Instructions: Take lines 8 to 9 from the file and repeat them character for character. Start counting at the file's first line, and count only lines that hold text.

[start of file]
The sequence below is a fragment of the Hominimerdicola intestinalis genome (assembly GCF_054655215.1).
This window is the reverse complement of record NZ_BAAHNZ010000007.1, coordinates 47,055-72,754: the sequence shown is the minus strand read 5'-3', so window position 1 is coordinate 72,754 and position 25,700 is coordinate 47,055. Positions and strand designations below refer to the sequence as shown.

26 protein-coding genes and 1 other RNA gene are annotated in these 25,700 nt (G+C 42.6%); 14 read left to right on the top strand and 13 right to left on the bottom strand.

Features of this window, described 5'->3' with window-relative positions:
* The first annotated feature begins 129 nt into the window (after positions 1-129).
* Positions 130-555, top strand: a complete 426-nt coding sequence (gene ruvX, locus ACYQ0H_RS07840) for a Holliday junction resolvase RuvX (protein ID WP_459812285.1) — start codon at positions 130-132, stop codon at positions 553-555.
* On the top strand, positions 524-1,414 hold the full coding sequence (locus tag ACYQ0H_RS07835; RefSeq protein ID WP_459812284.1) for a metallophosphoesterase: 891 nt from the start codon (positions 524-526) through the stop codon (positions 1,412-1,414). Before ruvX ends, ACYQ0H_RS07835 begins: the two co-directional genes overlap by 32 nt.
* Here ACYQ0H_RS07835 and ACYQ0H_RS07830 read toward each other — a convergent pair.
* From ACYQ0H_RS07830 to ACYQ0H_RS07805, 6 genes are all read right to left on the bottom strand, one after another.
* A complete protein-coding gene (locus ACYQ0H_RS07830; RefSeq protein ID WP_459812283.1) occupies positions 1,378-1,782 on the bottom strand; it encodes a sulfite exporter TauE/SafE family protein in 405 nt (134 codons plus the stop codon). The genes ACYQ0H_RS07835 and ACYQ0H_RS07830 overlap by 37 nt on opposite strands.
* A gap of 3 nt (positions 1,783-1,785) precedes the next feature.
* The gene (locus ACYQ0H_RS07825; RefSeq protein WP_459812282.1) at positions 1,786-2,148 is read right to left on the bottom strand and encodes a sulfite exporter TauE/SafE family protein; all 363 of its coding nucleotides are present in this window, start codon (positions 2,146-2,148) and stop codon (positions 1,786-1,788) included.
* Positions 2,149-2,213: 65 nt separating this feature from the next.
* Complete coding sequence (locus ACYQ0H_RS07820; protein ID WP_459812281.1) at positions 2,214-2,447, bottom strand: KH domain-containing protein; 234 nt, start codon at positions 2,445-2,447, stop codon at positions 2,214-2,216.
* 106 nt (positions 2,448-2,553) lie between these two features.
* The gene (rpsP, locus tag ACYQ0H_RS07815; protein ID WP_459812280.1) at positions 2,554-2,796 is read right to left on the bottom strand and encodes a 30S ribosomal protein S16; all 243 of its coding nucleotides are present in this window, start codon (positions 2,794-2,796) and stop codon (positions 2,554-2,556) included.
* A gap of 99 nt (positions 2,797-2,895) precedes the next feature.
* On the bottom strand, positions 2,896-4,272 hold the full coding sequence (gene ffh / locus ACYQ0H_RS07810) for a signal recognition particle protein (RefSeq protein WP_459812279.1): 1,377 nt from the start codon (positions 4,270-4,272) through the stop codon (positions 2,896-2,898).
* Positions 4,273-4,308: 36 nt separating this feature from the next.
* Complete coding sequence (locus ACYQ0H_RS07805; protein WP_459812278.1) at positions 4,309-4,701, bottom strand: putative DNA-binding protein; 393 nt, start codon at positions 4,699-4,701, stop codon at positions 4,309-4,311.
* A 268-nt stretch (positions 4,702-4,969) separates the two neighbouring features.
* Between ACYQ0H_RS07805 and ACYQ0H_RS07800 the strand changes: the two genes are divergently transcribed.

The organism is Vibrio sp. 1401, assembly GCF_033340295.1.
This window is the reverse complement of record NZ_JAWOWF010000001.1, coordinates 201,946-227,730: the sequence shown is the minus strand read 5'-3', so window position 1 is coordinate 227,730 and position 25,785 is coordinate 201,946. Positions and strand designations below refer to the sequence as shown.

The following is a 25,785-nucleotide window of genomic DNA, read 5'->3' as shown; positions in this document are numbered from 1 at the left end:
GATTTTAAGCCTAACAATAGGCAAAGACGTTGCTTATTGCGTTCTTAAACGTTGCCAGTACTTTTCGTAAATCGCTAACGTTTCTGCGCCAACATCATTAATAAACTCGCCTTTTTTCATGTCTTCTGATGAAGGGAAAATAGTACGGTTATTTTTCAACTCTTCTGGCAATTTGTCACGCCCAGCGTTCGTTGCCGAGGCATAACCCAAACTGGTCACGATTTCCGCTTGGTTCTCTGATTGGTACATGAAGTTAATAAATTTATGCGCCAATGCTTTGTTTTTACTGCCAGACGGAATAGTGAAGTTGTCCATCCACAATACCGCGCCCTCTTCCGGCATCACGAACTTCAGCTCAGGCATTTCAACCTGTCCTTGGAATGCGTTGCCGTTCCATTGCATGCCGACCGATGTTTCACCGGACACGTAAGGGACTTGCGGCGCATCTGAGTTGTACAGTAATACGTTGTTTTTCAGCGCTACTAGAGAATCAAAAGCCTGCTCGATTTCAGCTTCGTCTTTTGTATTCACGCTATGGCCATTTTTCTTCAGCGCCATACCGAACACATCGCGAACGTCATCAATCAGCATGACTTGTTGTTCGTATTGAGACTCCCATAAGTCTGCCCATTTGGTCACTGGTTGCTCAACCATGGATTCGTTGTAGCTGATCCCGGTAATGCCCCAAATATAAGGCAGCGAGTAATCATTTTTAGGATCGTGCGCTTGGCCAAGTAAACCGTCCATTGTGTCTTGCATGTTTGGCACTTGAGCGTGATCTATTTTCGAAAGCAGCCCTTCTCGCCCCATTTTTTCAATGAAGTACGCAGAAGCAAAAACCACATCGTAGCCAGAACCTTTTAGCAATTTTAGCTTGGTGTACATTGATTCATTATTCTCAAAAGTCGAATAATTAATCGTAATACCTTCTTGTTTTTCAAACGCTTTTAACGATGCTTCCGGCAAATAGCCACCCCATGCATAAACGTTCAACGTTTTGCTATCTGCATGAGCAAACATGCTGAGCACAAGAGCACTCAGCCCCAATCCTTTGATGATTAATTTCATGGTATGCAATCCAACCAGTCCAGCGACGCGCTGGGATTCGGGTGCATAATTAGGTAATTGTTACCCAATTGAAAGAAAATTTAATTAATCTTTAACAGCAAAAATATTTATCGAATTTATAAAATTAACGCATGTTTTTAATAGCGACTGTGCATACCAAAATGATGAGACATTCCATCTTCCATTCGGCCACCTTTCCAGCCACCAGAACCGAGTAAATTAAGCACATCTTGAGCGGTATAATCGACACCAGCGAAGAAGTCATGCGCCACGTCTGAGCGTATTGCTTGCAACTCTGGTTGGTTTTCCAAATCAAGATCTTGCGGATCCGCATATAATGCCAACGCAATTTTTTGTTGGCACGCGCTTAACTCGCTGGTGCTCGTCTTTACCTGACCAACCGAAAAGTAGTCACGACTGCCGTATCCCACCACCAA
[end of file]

* Here ACYQ0H_RS07835 and ACYQ0H_RS07830 read toward each other — a convergent pair.
* From ACYQ0H_RS07830 to ACYQ0H_RS07805, 6 genes are all read right to left on the bottom strand, one after another.